Europe is the western part of the continent of Eurasia, often thought of as its own continent. It is separated from Asia by the Ural Mountains in Russia and the Bosporus strait in Turkey.

Map of Europe
The languages of Europe
Europe history; 1000.

Europe is bordered by water on three sides. On the west is the Atlantic Ocean. To the north is the Arctic Ocean. The Mediterranean Sea separates Southeastern Europe from the continent of Africa. On the eastern border of Europe are the Ural River and Ural Mountains.

There are at least 44 or 48 countries in Europe (the European identities of 5 countries: Cyprus, Georgia, Kazakhstan, Russia and Turkey are disputed). Most of these countries are members of the European Union.

Europe covers about 10,180,000 square kilometre (3,930,000 square miles). This is 2% of the Earth's surface (6.8% of its land area).

As of 2017, about 510 million people lived in Europe.[1]

Europe contains the world's second most-active volcano, which is Mount Etna that is currently the most-active volcano in the continent.

Europe is a major tourist attraction. People come from all over the world to see its many World Heritage Sites and other attractions.

Origin of name change

Europe is named after a princess in Greek mythology called "Europa." The myth says that Zeus kidnapped Europa and took her to Crete, where she became the mother of King Minos (from whom Europe’s first civilization gets its name, the Minoans).

The name "Europa" was later used to describe Greece. Then, as the rest of modern-day Europe started to have cities and empires, the entire area West of the Ural Mountains came to be called "Europa".

History change

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The history of Europe is long and has many turns. Many great countries originated from Europe. Greek mythology and the beginning of western civilization came from European nations.

Some of the major periods in European history have been:

Regions and countries change

Andreas M. Kaplan describes modern Europe as a continent where many different cultures live closely together, "embracing maximum cultural diversity at minimal geographical distances".[2]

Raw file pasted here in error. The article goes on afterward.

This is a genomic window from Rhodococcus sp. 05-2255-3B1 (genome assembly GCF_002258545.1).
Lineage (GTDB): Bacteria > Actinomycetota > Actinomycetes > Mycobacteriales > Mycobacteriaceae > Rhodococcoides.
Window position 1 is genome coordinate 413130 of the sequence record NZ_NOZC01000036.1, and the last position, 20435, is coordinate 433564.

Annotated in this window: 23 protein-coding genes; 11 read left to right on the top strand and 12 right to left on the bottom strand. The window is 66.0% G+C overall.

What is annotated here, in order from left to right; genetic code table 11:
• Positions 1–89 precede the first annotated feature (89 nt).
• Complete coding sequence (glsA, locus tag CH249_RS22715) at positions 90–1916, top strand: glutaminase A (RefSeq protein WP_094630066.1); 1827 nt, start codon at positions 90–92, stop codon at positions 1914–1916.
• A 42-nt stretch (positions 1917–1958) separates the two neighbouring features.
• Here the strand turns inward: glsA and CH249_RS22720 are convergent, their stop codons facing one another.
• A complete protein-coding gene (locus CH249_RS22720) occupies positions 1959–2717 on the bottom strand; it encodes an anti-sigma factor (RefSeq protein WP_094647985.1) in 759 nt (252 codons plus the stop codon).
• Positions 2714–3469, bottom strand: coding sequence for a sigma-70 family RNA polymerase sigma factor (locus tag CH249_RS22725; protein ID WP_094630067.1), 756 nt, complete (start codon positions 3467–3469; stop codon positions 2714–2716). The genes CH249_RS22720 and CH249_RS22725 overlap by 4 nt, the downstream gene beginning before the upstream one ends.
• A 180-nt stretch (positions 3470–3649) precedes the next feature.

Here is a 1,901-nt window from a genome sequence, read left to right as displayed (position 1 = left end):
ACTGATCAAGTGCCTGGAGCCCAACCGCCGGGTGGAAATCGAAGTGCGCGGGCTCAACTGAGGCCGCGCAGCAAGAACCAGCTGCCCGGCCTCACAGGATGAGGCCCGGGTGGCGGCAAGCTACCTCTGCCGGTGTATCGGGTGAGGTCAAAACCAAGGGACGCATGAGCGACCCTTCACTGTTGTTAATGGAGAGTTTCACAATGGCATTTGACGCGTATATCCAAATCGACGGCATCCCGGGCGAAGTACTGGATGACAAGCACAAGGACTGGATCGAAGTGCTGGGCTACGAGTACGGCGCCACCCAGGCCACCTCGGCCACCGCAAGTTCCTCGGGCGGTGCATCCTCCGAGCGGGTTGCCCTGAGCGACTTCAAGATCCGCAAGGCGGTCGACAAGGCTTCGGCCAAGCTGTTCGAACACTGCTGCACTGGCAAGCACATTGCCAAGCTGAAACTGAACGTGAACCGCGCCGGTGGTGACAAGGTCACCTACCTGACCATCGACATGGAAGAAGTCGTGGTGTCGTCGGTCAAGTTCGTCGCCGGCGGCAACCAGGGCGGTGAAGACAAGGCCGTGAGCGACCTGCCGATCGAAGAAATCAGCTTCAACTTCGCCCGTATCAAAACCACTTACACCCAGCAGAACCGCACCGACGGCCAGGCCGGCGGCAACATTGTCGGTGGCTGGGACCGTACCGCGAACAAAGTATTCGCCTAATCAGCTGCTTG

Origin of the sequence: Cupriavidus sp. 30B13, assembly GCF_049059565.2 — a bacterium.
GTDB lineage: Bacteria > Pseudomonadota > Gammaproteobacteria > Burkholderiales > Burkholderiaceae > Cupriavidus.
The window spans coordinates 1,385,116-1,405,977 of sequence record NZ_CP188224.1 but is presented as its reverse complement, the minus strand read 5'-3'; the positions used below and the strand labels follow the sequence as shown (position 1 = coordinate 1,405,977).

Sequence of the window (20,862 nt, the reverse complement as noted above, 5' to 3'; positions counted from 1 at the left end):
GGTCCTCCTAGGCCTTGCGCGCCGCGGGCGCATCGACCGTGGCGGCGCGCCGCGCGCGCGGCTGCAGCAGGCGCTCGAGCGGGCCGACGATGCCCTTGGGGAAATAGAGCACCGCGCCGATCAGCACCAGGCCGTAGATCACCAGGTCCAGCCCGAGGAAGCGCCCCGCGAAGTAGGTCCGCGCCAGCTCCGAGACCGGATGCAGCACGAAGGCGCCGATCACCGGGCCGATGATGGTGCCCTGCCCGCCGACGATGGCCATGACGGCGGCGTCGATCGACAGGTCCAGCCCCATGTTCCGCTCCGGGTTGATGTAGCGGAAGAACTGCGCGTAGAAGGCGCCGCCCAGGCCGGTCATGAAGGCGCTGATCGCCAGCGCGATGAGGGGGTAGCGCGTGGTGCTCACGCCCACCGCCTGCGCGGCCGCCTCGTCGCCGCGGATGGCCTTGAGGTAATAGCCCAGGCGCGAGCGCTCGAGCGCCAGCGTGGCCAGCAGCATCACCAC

There are several major regions of Europe:

Within these regions, there are up to 48 independent European countries (with the identities of 5 transcontinental countries being disputed). The largest is the Russian Federation, which covers 39% of Europe.

The European city with the largest population is Istanbul. The country with the largest population is the Russian Federation. About 15% of Europeans live in Russia.

Two European countries, the United Kingdom and the Republic of Ireland, are on islands called the British Isles.

Climate change

Most of Europe lies in temperate climate zones.

However, there are many different climates throughout Europe. For example, during the winter, it may be snowing and -30 degrees Celsius for 4–5 months in Finland. Yet it may be much warmer, with no snow at all except on high mountains, in Spain.

European organizations change

European Union change

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The European Union is a confederation of 27 European countries. These countries agree to follow common laws so that their citizens can move and trade in EU countries almost the same as they do in their own. Twenty of these countries also share the same type of money: the euro.

List of widely-recognised independent European countries change

Flag Name/Official name Area (km2 or sq mi) Population Density (pop/km2) Capital Official language(s)

Republic of Albania

28,748 (11,100) 3038594 105,6 Tirana sq

Coprincipality of Andorra

468 (181) 85660 183 Andorra la Vella ca/es

Republic of Armenia

29,749 (11,486) 3229900 108,5 Yerevan hy

Republic of Austria

83,871 (32,383) 8711770 103,8 Vienna de

Republic of Azerbaijan

86,600 (33,400) 9872765 114 Baku az

References change

  1. "World Populations Prospects, the 2015 RevisionS Archived 2016-09-27 at the Wayback Machine". United Nations - Department of Economic and Social Affairs - Population Division.
  2. "Andreas M. Kaplan: European Management and European Business Schools: Insights from the History of Business Schools, European Management Journal, 2014". doi:10.1016/j.emj.2014.03.006. Archived from the original on 2021-05-21. Retrieved 2017-08-31. {{cite journal}}: Cite journal requires |journal= (help)